Retinal microvascular abnormalities and cognitive function in Latino adults in Los Angeles.

Published

Journal Article

Retinal vessels may provide a readily accessible surrogate approach to study vascular disease in brain small vessels. Previous epidemiologic studies of retinal microvascular abnormalities and cognition have not included large numbers of Latinos who have a high prevalence of diabetes and hypertension.We used data from 809 elderly Latino participants in the Los Angeles Latino Eye Study (LALES) to assess whether retinal vessel caliber and microvascular abnormalities are cross-sectionally associated with lower cognitive function. Cognitive screening was conducted with the Cognitive Abilities Screening Instrument-Short form (CASI-S) and in-depth testing with the Spanish English Neuropsychological Assessment Scales (SENAS). Retinal photographs were used to identify retinopathy signs and measure retinal vessel caliber.A total of 65.8% had high blood pressure, 34.5% had diabetes; self-reported diagnoses of heart attack, heart failure, angina and stroke were rare. Retinal calibers and any retinopathy were not associated with the CASI-S, total SENAS or any SENAS cognitive factors assessed as continuous variables. The odds of a low CASI-S score were two times higher in subjects with generalized arteriolar narrowing (OR = 2.04, 95% CI = 1.14, 3.66), and one and half times as high in those with both generalized arteriolar narrowing and retinopathy signs (OR = 1.49, 95% CI = 0.47, 4.75) though this result was based on only four cases with both risk factors and confidence limits were wide and included the null.Retinal microvasculature imaging may provide insights into small blood vessel influences on cognition in Latino populations. Additional studies in diverse populations and prospective settings are needed.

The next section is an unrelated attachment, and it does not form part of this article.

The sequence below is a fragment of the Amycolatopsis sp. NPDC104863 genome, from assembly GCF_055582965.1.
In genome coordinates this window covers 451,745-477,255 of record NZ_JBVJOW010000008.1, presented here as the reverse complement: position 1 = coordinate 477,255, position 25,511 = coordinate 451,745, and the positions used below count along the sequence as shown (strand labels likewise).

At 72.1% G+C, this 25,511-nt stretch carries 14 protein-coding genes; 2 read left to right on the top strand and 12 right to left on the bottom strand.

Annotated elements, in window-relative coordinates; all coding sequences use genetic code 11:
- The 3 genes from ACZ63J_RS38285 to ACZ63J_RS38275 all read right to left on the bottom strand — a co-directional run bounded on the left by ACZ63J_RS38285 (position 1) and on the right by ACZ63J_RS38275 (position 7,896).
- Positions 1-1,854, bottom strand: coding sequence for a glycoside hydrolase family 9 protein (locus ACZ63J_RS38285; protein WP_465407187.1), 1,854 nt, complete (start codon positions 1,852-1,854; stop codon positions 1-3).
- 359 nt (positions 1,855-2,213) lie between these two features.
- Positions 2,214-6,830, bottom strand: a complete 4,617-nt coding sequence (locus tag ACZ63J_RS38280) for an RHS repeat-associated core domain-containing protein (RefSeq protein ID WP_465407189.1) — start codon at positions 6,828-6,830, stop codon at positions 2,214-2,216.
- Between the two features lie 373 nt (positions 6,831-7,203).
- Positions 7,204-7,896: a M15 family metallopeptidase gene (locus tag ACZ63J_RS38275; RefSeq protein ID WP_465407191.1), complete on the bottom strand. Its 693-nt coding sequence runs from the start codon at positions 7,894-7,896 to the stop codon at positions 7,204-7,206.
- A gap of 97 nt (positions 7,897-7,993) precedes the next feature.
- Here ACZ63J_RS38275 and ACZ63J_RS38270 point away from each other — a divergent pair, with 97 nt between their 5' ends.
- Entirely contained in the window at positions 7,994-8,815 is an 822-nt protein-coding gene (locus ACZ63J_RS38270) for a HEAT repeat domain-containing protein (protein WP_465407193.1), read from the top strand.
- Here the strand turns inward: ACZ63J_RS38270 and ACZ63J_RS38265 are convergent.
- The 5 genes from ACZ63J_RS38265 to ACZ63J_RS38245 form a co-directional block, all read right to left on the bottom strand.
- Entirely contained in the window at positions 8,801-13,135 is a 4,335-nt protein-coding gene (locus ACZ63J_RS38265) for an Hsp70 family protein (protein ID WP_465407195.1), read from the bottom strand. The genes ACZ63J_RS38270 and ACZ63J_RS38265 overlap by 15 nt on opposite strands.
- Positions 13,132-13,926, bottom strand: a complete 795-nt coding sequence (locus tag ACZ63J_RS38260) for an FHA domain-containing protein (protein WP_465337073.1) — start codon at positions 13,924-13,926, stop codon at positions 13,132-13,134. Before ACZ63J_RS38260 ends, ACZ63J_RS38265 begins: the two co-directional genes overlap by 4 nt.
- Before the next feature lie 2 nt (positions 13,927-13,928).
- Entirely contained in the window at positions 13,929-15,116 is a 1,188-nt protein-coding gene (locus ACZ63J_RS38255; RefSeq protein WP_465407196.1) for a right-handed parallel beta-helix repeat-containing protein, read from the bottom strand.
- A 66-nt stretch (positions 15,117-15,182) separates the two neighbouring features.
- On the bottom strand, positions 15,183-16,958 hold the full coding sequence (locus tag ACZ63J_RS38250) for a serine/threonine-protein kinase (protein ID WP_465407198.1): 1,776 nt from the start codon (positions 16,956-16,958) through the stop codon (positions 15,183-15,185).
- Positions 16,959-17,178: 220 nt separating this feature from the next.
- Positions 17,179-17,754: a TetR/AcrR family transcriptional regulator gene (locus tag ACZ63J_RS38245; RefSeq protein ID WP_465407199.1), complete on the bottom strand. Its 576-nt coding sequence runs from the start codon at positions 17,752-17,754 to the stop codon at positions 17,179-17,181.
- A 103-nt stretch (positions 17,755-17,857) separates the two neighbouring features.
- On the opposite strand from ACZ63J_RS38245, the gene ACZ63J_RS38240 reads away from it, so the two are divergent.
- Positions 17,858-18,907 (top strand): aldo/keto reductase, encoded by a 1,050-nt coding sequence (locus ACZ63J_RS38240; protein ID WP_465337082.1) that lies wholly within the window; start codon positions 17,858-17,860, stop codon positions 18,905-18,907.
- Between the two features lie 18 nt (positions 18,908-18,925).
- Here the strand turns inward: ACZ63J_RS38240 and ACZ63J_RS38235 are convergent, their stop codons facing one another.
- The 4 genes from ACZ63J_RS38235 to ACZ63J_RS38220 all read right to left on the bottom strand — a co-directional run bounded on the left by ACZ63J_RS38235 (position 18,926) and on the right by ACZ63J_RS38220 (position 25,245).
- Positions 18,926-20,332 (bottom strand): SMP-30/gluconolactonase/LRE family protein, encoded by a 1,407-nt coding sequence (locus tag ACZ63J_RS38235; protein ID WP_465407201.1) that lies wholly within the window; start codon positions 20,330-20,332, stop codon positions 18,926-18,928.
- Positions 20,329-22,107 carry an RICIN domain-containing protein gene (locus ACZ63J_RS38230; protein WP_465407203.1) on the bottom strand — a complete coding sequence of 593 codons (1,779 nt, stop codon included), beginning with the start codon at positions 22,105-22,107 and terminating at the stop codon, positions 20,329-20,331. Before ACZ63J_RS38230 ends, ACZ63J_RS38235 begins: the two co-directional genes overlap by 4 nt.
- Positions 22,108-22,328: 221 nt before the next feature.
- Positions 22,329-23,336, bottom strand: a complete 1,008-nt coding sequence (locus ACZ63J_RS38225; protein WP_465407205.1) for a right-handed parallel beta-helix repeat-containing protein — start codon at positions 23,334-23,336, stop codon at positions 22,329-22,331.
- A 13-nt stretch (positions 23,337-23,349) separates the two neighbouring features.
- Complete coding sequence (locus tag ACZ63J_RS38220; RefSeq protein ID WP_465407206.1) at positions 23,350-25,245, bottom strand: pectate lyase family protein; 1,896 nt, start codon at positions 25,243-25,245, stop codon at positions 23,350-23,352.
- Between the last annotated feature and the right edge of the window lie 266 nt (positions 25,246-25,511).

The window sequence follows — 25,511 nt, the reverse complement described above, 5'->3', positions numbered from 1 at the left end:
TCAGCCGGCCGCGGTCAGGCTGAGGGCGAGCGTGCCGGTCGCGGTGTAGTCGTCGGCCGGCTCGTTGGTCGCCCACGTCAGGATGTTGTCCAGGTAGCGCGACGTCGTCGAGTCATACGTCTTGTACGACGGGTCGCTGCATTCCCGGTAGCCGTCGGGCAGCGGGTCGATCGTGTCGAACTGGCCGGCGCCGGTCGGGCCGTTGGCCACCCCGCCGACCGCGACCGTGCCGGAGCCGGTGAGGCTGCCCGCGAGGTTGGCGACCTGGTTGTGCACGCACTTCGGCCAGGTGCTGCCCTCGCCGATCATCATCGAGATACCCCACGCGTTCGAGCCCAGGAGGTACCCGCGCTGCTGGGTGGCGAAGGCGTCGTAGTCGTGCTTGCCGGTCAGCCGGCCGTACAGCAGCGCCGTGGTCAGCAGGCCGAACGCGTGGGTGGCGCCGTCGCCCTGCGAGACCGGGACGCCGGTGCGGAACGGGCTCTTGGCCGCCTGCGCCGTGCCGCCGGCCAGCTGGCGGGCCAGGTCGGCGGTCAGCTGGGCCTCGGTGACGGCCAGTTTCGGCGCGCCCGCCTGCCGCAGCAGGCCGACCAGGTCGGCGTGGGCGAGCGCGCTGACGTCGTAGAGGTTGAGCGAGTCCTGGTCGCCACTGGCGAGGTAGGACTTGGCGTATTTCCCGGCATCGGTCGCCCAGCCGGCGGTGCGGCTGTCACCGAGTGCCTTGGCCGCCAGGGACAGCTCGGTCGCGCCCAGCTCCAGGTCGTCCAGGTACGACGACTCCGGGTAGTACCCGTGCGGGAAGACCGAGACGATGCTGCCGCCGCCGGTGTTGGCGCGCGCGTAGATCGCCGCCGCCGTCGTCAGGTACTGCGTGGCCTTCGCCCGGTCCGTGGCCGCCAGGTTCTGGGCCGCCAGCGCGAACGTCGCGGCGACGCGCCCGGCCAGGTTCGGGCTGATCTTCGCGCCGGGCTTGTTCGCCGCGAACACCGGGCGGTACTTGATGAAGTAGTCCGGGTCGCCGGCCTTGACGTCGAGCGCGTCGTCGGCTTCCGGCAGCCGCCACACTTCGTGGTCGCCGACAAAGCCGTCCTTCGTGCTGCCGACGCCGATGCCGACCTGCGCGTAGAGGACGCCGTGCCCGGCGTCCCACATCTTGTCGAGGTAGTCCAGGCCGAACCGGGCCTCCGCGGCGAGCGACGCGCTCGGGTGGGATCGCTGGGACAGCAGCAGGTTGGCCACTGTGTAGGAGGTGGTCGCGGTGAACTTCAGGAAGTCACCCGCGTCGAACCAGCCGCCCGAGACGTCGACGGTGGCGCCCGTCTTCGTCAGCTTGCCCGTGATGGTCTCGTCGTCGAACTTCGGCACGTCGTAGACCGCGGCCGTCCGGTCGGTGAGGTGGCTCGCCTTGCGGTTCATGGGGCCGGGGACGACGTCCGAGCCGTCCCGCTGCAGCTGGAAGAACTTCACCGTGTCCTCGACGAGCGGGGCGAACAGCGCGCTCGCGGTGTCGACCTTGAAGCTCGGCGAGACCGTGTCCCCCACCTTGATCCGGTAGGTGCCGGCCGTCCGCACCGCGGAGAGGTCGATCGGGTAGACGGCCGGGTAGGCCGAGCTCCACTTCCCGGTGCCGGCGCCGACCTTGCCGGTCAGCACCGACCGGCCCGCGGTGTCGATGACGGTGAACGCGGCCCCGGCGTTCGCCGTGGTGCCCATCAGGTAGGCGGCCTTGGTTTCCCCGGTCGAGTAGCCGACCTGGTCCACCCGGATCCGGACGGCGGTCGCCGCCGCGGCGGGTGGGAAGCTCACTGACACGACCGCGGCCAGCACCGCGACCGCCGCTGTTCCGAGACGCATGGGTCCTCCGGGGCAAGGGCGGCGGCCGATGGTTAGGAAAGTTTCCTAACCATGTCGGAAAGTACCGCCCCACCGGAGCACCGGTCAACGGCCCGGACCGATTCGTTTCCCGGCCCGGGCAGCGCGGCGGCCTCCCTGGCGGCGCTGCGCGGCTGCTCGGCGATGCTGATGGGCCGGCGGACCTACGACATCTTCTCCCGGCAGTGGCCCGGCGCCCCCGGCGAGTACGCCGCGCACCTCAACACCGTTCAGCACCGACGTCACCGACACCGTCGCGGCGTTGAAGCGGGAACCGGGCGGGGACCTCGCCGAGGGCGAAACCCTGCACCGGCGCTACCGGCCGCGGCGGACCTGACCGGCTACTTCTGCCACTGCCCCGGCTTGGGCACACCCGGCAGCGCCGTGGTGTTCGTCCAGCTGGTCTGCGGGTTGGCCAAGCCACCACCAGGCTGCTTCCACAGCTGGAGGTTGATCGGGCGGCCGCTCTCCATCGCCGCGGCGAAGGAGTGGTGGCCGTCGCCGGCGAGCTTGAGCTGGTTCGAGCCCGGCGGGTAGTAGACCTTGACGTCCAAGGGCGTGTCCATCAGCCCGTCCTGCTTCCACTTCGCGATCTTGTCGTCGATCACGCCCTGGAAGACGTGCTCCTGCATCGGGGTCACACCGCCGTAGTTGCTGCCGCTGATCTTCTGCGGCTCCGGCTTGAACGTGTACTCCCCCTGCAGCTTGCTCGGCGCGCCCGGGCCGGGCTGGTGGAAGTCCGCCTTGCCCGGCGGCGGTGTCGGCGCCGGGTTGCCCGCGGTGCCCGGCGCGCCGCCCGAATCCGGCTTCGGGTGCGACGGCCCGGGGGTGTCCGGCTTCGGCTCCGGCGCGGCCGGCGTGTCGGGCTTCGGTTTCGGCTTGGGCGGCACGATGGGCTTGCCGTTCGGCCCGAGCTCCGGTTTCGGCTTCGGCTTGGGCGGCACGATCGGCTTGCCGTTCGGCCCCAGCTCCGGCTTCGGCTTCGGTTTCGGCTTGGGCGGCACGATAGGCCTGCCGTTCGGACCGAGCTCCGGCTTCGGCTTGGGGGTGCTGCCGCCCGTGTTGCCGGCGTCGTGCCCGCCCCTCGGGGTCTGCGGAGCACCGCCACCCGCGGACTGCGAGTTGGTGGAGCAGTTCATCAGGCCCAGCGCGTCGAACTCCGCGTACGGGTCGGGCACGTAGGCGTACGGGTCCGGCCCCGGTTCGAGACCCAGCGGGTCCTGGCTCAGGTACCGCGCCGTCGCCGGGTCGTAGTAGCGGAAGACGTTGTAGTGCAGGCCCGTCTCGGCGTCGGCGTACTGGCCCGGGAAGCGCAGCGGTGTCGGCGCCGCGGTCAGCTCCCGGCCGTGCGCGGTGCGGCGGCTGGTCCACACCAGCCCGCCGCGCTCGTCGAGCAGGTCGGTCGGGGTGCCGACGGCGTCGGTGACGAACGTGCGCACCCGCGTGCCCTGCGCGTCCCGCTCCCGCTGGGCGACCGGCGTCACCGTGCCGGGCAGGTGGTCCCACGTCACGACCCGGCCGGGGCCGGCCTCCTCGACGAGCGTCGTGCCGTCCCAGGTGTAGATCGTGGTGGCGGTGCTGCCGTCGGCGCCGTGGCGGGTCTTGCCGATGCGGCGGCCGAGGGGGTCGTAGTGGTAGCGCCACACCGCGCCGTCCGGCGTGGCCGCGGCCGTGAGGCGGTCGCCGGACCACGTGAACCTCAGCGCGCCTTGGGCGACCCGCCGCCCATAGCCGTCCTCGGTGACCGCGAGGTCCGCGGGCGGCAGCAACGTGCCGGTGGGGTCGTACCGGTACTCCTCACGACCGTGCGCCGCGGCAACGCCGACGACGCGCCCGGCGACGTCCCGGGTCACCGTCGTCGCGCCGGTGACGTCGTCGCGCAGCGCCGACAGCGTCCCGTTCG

Full Text

Duke Authors

Cited Authors

  • Gatto, NM; Varma, R; Torres, M; Wong, TY; Johnson, PL; Segal-Gidan, F; Mack, WJ

Published Date

  • June 2012

Published In

Volume / Issue

  • 19 / 3

Start / End Page

  • 127 - 136

PubMed ID

  • 22568425

Pubmed Central ID

  • 22568425

Electronic International Standard Serial Number (EISSN)

  • 1744-5086

International Standard Serial Number (ISSN)

  • 0928-6586

Digital Object Identifier (DOI)

  • 10.3109/09286586.2011.615452

Language

  • eng